At the Computex trade show in Taiwan, Intel outlined more of its mobile future with chip strategies and a new name for old devices. The company plans to improve the energy efficiency of its Core processors, and also leverage a previously announced 3-D chip technology in the first half of 2012. This silicon will power a class of notebooks Intel calls Ultrabooks, which it expects to account for 40 percent of the overall notebook market by the end of next year. Atom processors, currently used in netbooks, will see redesigns on a yearly basis; twice as often as before.
Here’s how Intel defines the Ultrabook category:
These computers will marry the performance and capabilities of today’s laptops with tablet-like features and deliver a highly responsive and secure experience, in a thin, light and elegant design. The Ultrabook™ will be shaped by Moore’s Law and silicon technology in the same way they have shaped the traditional PC for the past 40 years.
Intel suggests device manufacturers keep such Ultrabooks to a thin 20 millimeter or less profile and a price point starting at under $1,000. Intel is touting “instant on” functionality and background connectivity through features called “Smart Connect” and “Rapid Start.” These features check for application updates immediately prior to sleep mode, just after resuming and take advantage of flash memory for faster wake times. The first of these Ultrabooks should arrive in time for the holiday season this year; ASUS has already announced the UX21 in this category and it is indeed thin and light as shown by a hands-on video from Netbook News:
Ultrabooks may be a new notebook title, but the tune sounds familiar. In fact, the ASUS UX21 visually reminds me of numerous laptops I saw two years back when Intel touted CULV, or Consumer Ultra Low Voltage, processors.
These energy-efficient chips were set to power thin notebooks such as the $899 MSI Slim X340 back in May of 2009, which looks much like the new ASUS UX21 on the outside. Granted, the new Ultrabooks will feature faster flash memory storage and peppier processors, but that seems like an expected development to me. Based on the specs of the chips that will power Ultrabooks, the devices won’t be as underpowered as the CULV notebooks were, which could help stimulate sales.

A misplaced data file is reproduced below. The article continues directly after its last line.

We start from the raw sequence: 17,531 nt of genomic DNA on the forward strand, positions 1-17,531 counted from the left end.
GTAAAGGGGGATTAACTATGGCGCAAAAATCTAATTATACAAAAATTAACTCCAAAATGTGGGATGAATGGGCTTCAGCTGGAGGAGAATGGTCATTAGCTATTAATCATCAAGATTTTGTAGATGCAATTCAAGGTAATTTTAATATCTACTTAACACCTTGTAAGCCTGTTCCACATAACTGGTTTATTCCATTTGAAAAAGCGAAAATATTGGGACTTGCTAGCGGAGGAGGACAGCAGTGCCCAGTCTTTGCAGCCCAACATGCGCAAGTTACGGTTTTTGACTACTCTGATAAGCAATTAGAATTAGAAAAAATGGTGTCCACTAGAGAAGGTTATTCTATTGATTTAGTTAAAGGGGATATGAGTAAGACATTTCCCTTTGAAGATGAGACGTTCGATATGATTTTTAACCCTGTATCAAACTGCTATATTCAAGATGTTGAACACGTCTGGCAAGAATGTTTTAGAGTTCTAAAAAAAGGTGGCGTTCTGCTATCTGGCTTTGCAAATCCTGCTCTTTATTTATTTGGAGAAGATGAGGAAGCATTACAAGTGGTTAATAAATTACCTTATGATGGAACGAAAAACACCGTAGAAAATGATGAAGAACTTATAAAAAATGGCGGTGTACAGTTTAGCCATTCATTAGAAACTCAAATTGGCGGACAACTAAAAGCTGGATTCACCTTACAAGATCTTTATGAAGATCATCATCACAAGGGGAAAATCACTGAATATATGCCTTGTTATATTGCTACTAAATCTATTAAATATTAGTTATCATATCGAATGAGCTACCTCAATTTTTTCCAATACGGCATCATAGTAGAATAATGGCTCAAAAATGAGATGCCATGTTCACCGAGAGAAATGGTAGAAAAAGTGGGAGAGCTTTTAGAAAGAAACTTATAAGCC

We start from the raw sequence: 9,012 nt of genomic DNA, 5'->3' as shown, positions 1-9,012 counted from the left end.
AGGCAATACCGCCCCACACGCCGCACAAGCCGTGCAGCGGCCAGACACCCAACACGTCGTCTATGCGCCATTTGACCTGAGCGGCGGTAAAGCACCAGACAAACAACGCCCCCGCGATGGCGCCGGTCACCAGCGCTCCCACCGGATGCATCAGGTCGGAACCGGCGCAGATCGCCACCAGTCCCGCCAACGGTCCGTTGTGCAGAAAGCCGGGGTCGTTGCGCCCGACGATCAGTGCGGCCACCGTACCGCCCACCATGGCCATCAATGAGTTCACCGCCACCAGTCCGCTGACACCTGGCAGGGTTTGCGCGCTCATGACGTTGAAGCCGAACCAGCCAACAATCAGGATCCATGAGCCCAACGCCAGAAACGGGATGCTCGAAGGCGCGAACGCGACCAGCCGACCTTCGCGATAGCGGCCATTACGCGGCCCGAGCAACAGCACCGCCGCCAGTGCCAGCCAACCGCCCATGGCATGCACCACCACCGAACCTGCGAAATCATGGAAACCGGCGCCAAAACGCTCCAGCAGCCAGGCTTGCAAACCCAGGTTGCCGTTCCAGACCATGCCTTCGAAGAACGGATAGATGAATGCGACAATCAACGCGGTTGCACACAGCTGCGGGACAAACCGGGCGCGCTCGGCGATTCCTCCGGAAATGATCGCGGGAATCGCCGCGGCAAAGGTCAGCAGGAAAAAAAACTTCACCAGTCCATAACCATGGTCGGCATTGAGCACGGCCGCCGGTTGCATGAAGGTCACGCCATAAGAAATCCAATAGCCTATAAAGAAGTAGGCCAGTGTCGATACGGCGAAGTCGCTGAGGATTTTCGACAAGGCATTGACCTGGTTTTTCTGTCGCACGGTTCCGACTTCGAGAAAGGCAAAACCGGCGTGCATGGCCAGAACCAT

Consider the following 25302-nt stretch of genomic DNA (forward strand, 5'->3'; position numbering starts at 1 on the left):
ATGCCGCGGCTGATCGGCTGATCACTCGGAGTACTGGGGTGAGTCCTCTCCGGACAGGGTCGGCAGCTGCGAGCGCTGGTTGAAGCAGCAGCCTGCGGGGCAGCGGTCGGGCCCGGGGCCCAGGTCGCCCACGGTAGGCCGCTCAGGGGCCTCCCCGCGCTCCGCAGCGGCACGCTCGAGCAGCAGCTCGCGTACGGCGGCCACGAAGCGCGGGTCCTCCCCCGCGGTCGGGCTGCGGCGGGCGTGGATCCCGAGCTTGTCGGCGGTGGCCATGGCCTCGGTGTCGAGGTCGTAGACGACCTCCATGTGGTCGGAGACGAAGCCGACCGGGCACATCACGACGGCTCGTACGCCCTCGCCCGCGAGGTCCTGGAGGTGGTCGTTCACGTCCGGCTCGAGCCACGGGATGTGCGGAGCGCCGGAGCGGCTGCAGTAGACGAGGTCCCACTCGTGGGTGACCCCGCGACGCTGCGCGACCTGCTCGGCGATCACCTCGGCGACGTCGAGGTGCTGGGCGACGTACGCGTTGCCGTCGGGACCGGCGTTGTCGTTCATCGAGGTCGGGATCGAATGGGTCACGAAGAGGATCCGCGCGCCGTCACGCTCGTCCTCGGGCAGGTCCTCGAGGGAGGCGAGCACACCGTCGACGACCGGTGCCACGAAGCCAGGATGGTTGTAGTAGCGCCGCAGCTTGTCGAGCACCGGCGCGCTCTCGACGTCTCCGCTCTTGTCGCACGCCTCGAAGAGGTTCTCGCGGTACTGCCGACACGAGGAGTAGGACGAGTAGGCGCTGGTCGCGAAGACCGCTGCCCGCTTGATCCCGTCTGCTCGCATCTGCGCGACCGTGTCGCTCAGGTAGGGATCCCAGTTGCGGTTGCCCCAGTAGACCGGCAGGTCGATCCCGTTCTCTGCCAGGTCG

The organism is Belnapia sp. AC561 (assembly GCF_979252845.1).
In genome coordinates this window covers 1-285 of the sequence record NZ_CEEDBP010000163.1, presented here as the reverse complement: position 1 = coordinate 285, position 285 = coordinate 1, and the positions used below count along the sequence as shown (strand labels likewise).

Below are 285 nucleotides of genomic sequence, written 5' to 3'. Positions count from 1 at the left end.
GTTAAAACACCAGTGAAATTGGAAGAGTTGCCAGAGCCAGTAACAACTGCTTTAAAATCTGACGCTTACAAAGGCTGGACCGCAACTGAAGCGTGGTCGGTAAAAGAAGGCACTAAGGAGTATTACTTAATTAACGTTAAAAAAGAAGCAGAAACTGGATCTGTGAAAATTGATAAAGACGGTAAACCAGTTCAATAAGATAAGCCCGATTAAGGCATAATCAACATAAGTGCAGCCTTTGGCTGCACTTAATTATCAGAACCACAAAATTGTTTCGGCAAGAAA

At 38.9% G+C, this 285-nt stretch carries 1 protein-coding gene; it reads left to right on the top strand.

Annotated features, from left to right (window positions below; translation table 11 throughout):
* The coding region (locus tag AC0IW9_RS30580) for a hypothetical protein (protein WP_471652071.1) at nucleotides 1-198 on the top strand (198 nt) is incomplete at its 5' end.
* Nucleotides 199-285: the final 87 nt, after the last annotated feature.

But sales growth potential isn’t likely in the cards for notebook computers, whether you call them netbooks or Ultrabooks. Smartphone sales surpassed that of personal computers near the beginning of this year and Intel isn’t in that market yet. As the company watches chips based on the ARM architecture power virtually all handheld devices, it still has no answer to meet the challenge. Instead, Intel continues to buy time with new notebook features and chip designs while it tweaks its handheld platform, currently known as Medfield, to combat ARM processors in smartphones and tablets.
While there will be Intel-powered tablets for sale in 2011, I wouldn’t expect these to take the lion’s share of the tablet market: I’d be surprised if Intel can capture any share in the double digits this year because the big name tablets from Apple, Motorola, Samsung, HTC, LG and others all use ARM processors. And it doesn’t look like ARM’s progress will slow anytime soon, either.
Just as Intel is expecting to advance its chips with 3-D Tri-Gate technology next year, mobile chipmakers will be readying the next-generation of ARM chips using the Cortex-A15 architecture. According to ARM Holdings, a quad-core version of such a chip running up to 2.5 GHz will move beyond smartphones and into “mobile computing.” One could read that as more powerful tablet devices, but Microsoft has already demonstrated a version of Windows that runs on ARM chips. Between that and Google’s Chrome OS, which can also run on ARM processors, I suspect the first usable notebooks running on ARM processors are in store for 2012. And at that point, it may not matter what Intel calls notebooks with its chips.